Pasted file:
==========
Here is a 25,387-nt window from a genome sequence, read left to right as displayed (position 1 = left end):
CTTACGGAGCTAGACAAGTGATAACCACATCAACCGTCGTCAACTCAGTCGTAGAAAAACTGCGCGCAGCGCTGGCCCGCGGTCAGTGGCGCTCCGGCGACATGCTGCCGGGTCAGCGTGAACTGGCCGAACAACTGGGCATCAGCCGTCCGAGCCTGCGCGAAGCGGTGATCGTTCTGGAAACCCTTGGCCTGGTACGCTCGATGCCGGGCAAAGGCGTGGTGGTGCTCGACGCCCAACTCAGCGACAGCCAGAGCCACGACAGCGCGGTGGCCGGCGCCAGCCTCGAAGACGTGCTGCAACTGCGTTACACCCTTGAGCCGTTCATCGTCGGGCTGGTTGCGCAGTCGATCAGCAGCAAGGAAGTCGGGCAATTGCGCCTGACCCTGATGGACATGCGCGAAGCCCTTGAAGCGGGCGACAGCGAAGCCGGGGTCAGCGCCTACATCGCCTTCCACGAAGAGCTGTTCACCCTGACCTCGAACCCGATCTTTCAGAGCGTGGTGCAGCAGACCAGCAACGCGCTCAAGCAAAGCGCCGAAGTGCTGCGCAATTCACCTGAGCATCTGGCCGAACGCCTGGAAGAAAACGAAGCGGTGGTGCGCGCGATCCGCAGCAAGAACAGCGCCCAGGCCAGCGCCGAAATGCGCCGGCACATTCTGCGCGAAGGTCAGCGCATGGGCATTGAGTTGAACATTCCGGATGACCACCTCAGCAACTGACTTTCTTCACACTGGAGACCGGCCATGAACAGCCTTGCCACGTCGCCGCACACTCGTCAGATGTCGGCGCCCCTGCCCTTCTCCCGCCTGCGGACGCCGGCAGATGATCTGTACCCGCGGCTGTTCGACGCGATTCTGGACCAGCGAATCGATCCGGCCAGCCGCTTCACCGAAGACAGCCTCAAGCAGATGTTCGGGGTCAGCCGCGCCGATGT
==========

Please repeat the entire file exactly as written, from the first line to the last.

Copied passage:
Here is a 25,387-nt window from a genome sequence, read left to right as displayed (position 1 = left end):
CTTACGGAGCTAGACAAGTGATAACCACATCAACCGTCGTCAACTCAGTCGTAGAAAAACTGCGCGCAGCGCTGGCCCGCGGTCAGTGGCGCTCCGGCGACATGCTGCCGGGTCAGCGTGAACTGGCCGAACAACTGGGCATCAGCCGTCCGAGCCTGCGCGAAGCGGTGATCGTTCTGGAAACCCTTGGCCTGGTACGCTCGATGCCGGGCAAAGGCGTGGTGGTGCTCGACGCCCAACTCAGCGACAGCCAGAGCCACGACAGCGCGGTGGCCGGCGCCAGCCTCGAAGACGTGCTGCAACTGCGTTACACCCTTGAGCCGTTCATCGTCGGGCTGGTTGCGCAGTCGATCAGCAGCAAGGAAGTCGGGCAATTGCGCCTGACCCTGATGGACATGCGCGAAGCCCTTGAAGCGGGCGACAGCGAAGCCGGGGTCAGCGCCTACATCGCCTTCCACGAAGAGCTGTTCACCCTGACCTCGAACCCGATCTTTCAGAGCGTGGTGCAGCAGACCAGCAACGCGCTCAAGCAAAGCGCCGAAGTGCTGCGCAATTCACCTGAGCATCTGGCCGAACGCCTGGAAGAAAACGAAGCGGTGGTGCGCGCGATCCGCAGCAAGAACAGCGCCCAGGCCAGCGCCGAAATGCGCCGGCACATTCTGCGCGAAGGTCAGCGCATGGGCATTGAGTTGAACATTCCGGATGACCACCTCAGCAACTGACTTTCTTCACACTGGAGACCGGCCATGAACAGCCTTGCCACGTCGCCGCACACTCGTCAGATGTCGGCGCCCCTGCCCTTCTCCCGCCTGCGGACGCCGGCAGATGATCTGTACCCGCGGCTGTTCGACGCGATTCTGGACCAGCGAATCGATCCGGCCAGCCGCTTCACCGAAGACAGCCTCAAGCAGATGTTCGGGGTCAGCCGCGCCGATGT